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‘Because we’re fighting this war, alone’

Call them, the reverse-refugees.

That’s why Amber Brugnoli wasn’t joking.

She wasn’t exaggerating, either, even if she was speaking for effect.

“You can’t get to Russia or Ukraine right now,” the WVU global affairs officer said Thursday afternoon from her office at Purinton House on the downtown campus.

“Maybe if you went to Greenland and took a bobsled through Denmark and caught a ferry to Norway.”

Her rueful summation – with Rep. David McKinley, R-W.Va., looking on – caught the isolation the university’s nine Ukrainian students are feeling these days, along with their 10 Russian counterparts also enrolled here.

While the lawmaker and administrator were talking, the fighting continued on, as the Putin-led invasion of Ukraine readied to rumble into a sixth week.

Ukrainian guerilla fighters kept taking out tanks and Russian missiles kept hitting their marks.

Meanwhile, McKinley talked separately with students from opposite borders now sharing the same one in Morgantown.

Reporters were not invited to those sessions, and the lawmaker said later in Brugnoli’s office that he had just been there to listen, and offer what diplomatic assurances he could.

McKinley characterized President Biden’s sanctions leveled at his counterpart in Moscow as “insufficient,” he said.

He would have stepped up energy production in the U.S., he said, while giving Ukraine more of a techno-arsenal to ward off cyberattacks from a Russia facing surprising opposition.

Right now, he said, it’s his mission to look at student visas and other college particulars for that group of students who suddenly don’t have a home to go back to.

“We don’t want to turn these kids into collateral damage,” McKinley said.

Brugnoli agreed. She’s an assistant vice president in the university’s Office of Global Affairs, helping oversee that office’s Global Strategies and International Affairs division.

Pre-invasion, Brugnoli said, her office had already offered emergency resources to 25 international students with unforeseen circumstances at home.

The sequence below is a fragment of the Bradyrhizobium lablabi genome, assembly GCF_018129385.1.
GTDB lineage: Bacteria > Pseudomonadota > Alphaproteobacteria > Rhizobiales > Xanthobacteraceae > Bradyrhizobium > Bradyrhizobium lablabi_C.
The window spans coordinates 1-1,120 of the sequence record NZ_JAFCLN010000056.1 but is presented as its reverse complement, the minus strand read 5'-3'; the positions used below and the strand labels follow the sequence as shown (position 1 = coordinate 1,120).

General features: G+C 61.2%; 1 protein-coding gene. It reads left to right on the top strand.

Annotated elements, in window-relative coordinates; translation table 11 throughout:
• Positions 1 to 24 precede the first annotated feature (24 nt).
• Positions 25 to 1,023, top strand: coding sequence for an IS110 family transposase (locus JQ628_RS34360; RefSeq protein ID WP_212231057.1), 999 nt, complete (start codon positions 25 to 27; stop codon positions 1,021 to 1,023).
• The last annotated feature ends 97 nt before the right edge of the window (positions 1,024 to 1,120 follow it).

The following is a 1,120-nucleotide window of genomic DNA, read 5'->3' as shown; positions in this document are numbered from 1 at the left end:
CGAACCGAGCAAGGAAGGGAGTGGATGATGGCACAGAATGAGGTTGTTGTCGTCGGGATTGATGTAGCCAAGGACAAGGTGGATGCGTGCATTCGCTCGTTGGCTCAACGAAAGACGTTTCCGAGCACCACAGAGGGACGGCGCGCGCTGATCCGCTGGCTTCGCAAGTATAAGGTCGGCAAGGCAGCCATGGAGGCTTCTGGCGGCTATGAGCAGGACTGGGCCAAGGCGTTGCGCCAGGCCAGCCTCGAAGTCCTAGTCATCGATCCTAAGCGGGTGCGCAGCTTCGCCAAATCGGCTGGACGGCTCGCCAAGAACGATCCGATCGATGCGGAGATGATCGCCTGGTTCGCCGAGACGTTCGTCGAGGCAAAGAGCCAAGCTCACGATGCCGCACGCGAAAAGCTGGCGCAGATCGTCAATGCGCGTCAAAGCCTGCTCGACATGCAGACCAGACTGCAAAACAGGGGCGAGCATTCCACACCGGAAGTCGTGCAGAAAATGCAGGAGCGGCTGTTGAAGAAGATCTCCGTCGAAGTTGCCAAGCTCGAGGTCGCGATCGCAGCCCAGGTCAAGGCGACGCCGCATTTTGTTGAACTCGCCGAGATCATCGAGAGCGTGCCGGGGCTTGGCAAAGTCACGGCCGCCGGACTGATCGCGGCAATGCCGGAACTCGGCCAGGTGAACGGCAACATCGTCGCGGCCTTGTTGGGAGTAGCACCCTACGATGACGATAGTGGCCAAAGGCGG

Ukraine, she said, is definitely that.

The university, she said, is preparing to extend additional financial aid and housing for students – Ukrainian and Russian – impacted by the invasion.

“What that’s going to look like, we don’t know right now,” the global affairs officer said.

As said, those students whose visas are set to expire will also be tended to: WVU will open residence halls in the summer and is already reaching out to local hotels for additional lodging, if needed.

“The university will not let you not have a place to stay,” she said. “It would be morally irresponsible for us as an institution to say, ‘We can’t do anything for you.’”

McKinley, for now, wants to let the sanctions do the talking, as he continues listening to students suddenly made players on a global stage.

“We’ve got Putin’s attention,” he said. “Now, let’s fine-tune the sanctions.”

Khrystyna Pelchar appreciated McKinley’s attention Thursday.

She’s a doctoral student in political science from Lviv, in western Ukraine.

With shells now falling there, her mother, sister and grandmother, who refused to leave in the first place, are entrenched in the homefront effort more than ever.

“I’m glad the congressman listened to us,” she said. “I got emotional in talking with him. Because we’re fighting this war, alone.”

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